It’s interesting to note that Watchmen comic book writer Alan Moore refuses to be credited or associated with HBO and Damon Lidelof’s Watchmen, especially when it’s the most thematically consistent of perhaps all adaptations of his work. This sequel or ‘remix’ to the ambitious and culturally impactful limited comic series by Moore and Dave Gibbons is the perfect antithesis for our superhero-saturated times. Not only does Watchmen hold active contempt for those who choose to don a mask and call themselves vigilantes, but it does so whilst spinning a contemplative and philosophical tale of fate and humanity in 2019 which dares to go where many other shows aren’t.
Taking place 34 years after the comic, Regina King plays Angela Abar (alter-ego Sister Night) a Tulsa police officer/vigilante who becomes caught up in a war against The Seventh Kavalry – a white supremacist group inspired by Watchmen-member Rorschach’s writings to wage war against minorities and the police. After a calculated attack against the police force on Christmas Eve two years ago, officers are now required not to disclose their profession in public and can choose to obscure their appearance with the use of masks if they so wish in order to protect themselves and their families. Angela and Chief Judd Crawford (Don Johnson) are the only survivors of the attack in Tulsa, and form an unlikely friendship as the force is rebuilt with the aid of officers choosing to harken back to the minutemen/watchmen vigilante alter-ego style of presentation. However when The Seventh Kavalry begins to up the ante on their attacks and Angela discovers a long-lost relative with apparently-sinister intentions, she begins to unravel a plot that puts the future of humanity itself into danger.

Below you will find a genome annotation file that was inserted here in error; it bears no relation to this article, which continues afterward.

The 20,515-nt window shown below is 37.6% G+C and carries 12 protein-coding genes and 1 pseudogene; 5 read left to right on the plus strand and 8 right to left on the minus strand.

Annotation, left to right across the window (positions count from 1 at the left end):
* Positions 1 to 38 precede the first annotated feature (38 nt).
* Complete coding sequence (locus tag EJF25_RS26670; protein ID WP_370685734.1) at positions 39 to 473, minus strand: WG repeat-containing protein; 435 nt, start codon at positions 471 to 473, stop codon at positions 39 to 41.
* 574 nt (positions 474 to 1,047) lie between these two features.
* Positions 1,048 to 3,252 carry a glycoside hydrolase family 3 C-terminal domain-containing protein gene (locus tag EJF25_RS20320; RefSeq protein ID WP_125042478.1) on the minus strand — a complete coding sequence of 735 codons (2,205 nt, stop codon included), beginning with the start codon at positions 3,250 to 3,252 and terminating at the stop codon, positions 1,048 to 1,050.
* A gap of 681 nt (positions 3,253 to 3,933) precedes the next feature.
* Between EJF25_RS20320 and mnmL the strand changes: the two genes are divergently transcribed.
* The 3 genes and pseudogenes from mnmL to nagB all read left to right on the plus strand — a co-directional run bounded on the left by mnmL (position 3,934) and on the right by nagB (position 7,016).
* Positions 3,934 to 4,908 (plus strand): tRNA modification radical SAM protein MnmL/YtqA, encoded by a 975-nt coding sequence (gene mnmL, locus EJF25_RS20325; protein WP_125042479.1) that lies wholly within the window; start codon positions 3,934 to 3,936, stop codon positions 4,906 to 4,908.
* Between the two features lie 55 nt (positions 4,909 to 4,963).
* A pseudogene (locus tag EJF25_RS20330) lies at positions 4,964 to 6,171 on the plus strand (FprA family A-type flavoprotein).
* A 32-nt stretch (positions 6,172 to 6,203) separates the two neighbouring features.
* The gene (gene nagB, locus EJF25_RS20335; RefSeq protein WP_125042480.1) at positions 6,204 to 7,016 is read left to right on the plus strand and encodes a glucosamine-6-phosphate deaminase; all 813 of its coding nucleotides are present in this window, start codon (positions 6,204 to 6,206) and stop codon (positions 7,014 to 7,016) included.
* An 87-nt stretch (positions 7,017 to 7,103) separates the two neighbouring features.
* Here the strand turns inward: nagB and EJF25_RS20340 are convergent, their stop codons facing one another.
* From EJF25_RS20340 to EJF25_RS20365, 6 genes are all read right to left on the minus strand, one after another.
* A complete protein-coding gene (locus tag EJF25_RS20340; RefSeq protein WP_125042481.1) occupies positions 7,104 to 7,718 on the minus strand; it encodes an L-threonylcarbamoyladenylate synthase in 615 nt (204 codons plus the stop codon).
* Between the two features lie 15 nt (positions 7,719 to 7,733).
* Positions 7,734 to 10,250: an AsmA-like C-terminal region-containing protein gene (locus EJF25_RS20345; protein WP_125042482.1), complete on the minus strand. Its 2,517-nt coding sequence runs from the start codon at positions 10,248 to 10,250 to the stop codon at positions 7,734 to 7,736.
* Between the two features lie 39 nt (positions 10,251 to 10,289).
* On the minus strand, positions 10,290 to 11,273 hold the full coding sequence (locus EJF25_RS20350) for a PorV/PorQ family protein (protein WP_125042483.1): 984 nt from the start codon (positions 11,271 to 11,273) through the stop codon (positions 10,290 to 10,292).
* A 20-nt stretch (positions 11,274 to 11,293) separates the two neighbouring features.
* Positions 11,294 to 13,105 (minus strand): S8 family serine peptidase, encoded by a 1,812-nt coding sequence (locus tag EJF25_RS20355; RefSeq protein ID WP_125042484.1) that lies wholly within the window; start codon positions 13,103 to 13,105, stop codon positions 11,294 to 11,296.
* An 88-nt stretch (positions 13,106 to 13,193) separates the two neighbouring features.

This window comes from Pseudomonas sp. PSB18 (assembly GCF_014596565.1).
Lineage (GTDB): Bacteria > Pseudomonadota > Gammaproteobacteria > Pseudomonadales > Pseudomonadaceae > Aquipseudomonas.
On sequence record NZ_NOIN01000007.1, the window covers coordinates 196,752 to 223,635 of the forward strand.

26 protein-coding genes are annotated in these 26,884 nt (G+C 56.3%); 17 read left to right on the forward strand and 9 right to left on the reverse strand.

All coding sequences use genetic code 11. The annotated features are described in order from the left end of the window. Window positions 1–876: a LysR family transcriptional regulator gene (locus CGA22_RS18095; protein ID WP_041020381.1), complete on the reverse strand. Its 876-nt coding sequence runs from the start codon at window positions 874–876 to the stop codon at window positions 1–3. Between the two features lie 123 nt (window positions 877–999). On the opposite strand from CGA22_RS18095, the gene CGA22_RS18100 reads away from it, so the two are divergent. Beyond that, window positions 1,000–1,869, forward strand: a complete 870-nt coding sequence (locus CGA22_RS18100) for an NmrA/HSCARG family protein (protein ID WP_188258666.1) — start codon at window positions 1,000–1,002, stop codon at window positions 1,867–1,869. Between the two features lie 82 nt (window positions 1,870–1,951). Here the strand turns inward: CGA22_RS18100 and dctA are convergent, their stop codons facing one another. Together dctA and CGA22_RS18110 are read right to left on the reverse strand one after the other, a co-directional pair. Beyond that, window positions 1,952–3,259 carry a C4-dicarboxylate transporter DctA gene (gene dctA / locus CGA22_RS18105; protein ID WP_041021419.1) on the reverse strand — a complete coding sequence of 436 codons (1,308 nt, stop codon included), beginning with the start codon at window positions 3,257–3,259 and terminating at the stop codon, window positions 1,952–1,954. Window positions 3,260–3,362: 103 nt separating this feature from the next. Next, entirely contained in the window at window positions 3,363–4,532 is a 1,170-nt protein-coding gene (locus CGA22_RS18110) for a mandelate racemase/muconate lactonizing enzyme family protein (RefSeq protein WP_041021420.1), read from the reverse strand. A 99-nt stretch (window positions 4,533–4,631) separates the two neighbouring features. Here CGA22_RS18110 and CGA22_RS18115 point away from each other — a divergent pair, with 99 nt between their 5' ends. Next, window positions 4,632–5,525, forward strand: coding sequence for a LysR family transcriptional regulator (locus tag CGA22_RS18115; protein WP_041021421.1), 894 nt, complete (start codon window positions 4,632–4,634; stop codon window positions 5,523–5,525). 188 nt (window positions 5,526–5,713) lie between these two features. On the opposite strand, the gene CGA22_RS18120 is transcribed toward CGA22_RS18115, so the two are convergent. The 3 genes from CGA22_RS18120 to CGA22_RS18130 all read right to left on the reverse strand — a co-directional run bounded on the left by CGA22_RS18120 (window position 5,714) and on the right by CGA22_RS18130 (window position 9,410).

Issues of race are infused into Watchmen’s DNA. The premiere’s opening depicts the Black Wall Street Massacre of Tulsa in 1921 as a family attempts to flee to safety. Burning bodies and screams make a memorable impression as chaos ensues to the haunting memory of Oklahoma! Damon Lindelof is clear with his intentions of the series from scene one – the times haven’t changed enough. Whilst Sister Night and Looking Glass (Tim Blake Nelson’s Wade Tillman) walk around in reflective masks and nun hoods, they do so without the benefit of superpowers; the identities are now a necessity for survival. And as the bodies rack up, the danger finds its way insidiously into Angela’s home life with her husband Cal (Yahya Abdul-Manteen II) as they care for their adopted children. Racism runs deep and festers in silence, and the breadth of The Seventh Kavalry’s influence reaches far beyond the police force’s grasp.